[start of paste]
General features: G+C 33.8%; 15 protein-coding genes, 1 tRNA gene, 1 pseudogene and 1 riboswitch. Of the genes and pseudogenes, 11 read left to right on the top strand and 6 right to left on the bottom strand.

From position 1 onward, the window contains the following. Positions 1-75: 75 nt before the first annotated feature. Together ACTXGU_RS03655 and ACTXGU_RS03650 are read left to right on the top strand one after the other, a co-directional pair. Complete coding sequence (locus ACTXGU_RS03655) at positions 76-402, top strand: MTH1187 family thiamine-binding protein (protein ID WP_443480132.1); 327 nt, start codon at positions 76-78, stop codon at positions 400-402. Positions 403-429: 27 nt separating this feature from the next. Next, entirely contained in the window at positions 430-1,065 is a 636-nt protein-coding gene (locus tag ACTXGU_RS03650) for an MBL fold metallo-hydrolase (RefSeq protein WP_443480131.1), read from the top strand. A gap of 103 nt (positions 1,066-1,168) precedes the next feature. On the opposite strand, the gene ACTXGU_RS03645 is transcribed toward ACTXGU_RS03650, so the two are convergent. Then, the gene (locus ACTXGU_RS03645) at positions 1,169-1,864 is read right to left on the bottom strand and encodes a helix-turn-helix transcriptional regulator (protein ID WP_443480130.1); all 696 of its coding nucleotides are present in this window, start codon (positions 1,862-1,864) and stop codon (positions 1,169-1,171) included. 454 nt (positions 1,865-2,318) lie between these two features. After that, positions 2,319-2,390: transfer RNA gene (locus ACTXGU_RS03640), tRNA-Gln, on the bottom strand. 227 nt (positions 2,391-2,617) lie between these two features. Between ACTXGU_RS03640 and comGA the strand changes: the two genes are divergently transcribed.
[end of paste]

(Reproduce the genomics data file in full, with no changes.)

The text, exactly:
General features: G+C 33.8%; 15 protein-coding genes, 1 tRNA gene, 1 pseudogene and 1 riboswitch. Of the genes and pseudogenes, 11 read left to right on the top strand and 6 right to left on the bottom strand.

From position 1 onward, the window contains the following. Positions 1-75: 75 nt before the first annotated feature. Together ACTXGU_RS03655 and ACTXGU_RS03650 are read left to right on the top strand one after the other, a co-directional pair. Complete coding sequence (locus ACTXGU_RS03655) at positions 76-402, top strand: MTH1187 family thiamine-binding protein (protein ID WP_443480132.1); 327 nt, start codon at positions 76-78, stop codon at positions 400-402. Positions 403-429: 27 nt separating this feature from the next. Next, entirely contained in the window at positions 430-1,065 is a 636-nt protein-coding gene (locus tag ACTXGU_RS03650) for an MBL fold metallo-hydrolase (RefSeq protein WP_443480131.1), read from the top strand. A gap of 103 nt (positions 1,066-1,168) precedes the next feature. On the opposite strand, the gene ACTXGU_RS03645 is transcribed toward ACTXGU_RS03650, so the two are convergent. Then, the gene (locus ACTXGU_RS03645) at positions 1,169-1,864 is read right to left on the bottom strand and encodes a helix-turn-helix transcriptional regulator (protein ID WP_443480130.1); all 696 of its coding nucleotides are present in this window, start codon (positions 1,862-1,864) and stop codon (positions 1,169-1,171) included. 454 nt (positions 1,865-2,318) lie between these two features. After that, positions 2,319-2,390: transfer RNA gene (locus ACTXGU_RS03640), tRNA-Gln, on the bottom strand. 227 nt (positions 2,391-2,617) lie between these two features. Between ACTXGU_RS03640 and comGA the strand changes: the two genes are divergently transcribed.